Le Vigne di Roberto are located in the heart of the Breganze DOC area. This is a wine growing and producing area among the most famous in Italy, already recognised as Denomination of Controlled Origin back in 1968. It extends from the Astico River to theBrenta River at the foot of the Asiago Plateau. An area characterized by volcanic soils in the hilly sections and alluvial layers in the flat areas; ideal terrain for the cultivation of the vines that find, thanks to the mountains to the north, protection from the colder currents during the winter and ventilation in the summer. A microclimate that allows gratifying results to be obtained even with varieties of grapes that are rather difficult to grow, such as Pinot Noir.
In fact, there are 13 varieties cultivated in Breganze and registered as DOC. Among these, the Vespaiola grape holds a respectable position. A native variety, grown only in this area, the plant is rustic and it adapts well both to dry and wet years. The sweetness of the grapes and their thin skins attract the attention of wasps and bees (hence the name Vespaiola or wasp grape). But at the same time the grapes are characterized by a high acidity which makes the Vespaiola an absolutely versatile grape. The grapes are suitable for producing fresh and fruity sparkling wines, white wines to accompany savoury dishes (such as the famous pairing with Bacalà) or, after a slow drying the Vespaiola yields the famous Torcolato.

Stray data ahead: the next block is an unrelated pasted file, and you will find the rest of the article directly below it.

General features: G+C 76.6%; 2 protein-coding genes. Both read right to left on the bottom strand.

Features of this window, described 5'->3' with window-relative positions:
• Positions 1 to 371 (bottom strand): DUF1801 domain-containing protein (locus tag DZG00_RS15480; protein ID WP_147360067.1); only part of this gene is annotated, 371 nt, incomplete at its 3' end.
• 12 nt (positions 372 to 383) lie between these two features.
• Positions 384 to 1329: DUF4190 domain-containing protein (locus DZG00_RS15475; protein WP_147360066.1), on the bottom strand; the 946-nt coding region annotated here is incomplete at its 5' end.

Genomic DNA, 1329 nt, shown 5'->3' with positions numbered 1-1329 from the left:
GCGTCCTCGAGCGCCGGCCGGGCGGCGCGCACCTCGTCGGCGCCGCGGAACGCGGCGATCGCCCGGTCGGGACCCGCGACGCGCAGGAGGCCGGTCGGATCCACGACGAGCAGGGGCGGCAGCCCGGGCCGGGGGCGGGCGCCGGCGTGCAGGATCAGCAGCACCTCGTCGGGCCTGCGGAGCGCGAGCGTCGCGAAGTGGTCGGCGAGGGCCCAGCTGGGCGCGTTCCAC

BREGANZE AND ITS PRODUCTS
Besides the extensive vineyards of vespaiola there are fascinating and often unexplored places to discover in the area of Breganze. In the green areas one finds numerous villas by Andrea Palladio, such as Villa Godi Malinverni in Lugo di Vicenza, or others in the Palladian style. Places not to miss are the town of Thiene, charming Bassano and medieval Marostica. The latter, encircled by a wall, is dominated by a late medieval castle and is where, every two years, the famous living chess game is played.
But not only that, at the foot of the Vicentine Foothills one discovers an itinerary of flavours, from the sweet red cherries of Marostica to the asparagus of Bassano. Roberto’s preferred way is to look at the area by looking at its typical products. He loves spending his evenings in the company of his friends, sharing a glass of wine, roasting dinner on a spit: perhaps the Torresani or pigeons, another speciality of this area, which are perfect when paired with the polenta obtained from the local variety of Marano corn. An oddity: the name Torresano derives from the habit that local noble families had of raising pigeons on the turrets (the colombare) that adorned their dwellings.